“We want to be able to evaluate theories that have been tested in very, very limited context,” McNamara said. “We want to be able to test those at scale and across multiple contexts.”

According to national polls conducted by the Data Quality Campaign, 86% of teachers recognize the importance of research in effective teaching. However, the majority of teachers must individually piece together research-informed teaching and learning strategies, often with limited resources. 

SafeInsights studies will help researchers and educators understand how students learn best, no matter who they are, what they are learning or how they are learning. The insights gained can lead to the development of better, research-informed teaching tools and practices, promoting educational equity.

“Better research leads to better learning. SafeInsights will enable a community of researchers to safely study large, diverse groups of students over time as they use different learning platforms,” said Richard Baraniuk, Rice professor, OpenStax founder and project lead. “Researchers will be able to explore new ways to understand learning for students at all levels of education, which can lead to unprecedented discoveries and next-level innovations.”

SafeInsights stringently protects learner privacy. SafeInsights uses a unique technique, called “secure data enclaves,” which unlocks valuable insights without revealing any student information to researchers or moving student information from the learning tools that it safely lives in today.

“ASU has been building the necessary foundations for this project for the past decade, first in building the data warehouse, and more recently in building Learning@Scale, a data infrastructure that provides researchers the ability to access data to answer critical questions about learning in the context of higher education,” McNamara said. “SafeInsights will connect ASU to other institutions and digital learning platforms across the U.S., creating a web of insights to inform education, while fully protecting the anonymity of our learners. This is a monumental step in acknowledging the importance of making data-informed decisions in education.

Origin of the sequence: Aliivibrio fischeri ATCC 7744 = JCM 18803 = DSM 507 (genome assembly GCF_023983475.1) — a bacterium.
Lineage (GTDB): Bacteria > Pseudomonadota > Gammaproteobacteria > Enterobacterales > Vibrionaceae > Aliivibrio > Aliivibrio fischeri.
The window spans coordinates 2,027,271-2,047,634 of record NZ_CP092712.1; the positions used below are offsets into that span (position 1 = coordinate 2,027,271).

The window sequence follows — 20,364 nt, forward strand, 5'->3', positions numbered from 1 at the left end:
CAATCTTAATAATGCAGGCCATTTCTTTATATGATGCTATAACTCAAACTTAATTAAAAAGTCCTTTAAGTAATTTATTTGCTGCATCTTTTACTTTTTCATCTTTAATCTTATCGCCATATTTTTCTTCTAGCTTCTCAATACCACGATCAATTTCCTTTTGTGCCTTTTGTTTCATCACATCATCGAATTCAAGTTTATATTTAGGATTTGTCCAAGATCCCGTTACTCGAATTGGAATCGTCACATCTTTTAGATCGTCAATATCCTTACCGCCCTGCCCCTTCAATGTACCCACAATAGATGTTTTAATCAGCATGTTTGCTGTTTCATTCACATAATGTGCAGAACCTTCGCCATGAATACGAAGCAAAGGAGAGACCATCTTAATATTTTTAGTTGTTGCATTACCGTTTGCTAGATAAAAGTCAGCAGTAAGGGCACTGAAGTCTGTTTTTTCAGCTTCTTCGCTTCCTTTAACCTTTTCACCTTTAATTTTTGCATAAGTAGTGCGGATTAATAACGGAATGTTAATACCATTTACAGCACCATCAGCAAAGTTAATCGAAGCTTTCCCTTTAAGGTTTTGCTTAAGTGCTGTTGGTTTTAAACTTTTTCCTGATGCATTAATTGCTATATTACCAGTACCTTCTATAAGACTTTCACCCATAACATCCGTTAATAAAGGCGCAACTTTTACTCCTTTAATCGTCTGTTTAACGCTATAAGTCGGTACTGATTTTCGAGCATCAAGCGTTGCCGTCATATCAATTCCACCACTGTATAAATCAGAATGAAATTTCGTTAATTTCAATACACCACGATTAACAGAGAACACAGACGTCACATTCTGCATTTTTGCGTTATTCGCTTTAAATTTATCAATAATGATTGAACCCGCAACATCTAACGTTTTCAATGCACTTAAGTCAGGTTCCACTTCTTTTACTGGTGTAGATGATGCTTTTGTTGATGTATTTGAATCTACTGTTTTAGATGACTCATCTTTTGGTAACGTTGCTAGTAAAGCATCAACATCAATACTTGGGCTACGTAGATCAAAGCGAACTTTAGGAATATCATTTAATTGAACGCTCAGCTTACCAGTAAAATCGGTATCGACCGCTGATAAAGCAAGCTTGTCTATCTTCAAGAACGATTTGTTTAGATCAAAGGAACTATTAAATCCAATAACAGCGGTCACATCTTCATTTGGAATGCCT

“This fundamentally changes how researchers as well as educators and policymakers will be able to better understand the impact of what we do in our educational environments. And so that fundamentally impacts the student because it will help us to improve education in the United States.”

To successfully undertake such a large and complex initiative, it is imperative to foster collaboration across the university landscape. ASU's Office of the University Provost, Enterprise Technology and EdPlus, among others, have partnered with the Learning Engineering Institute, leveraging this grant to drive forward the university’s collective mission towards the ASU Charter to help our students succeed. 

To learn more about SafeInsights and stay informed of future progress, visit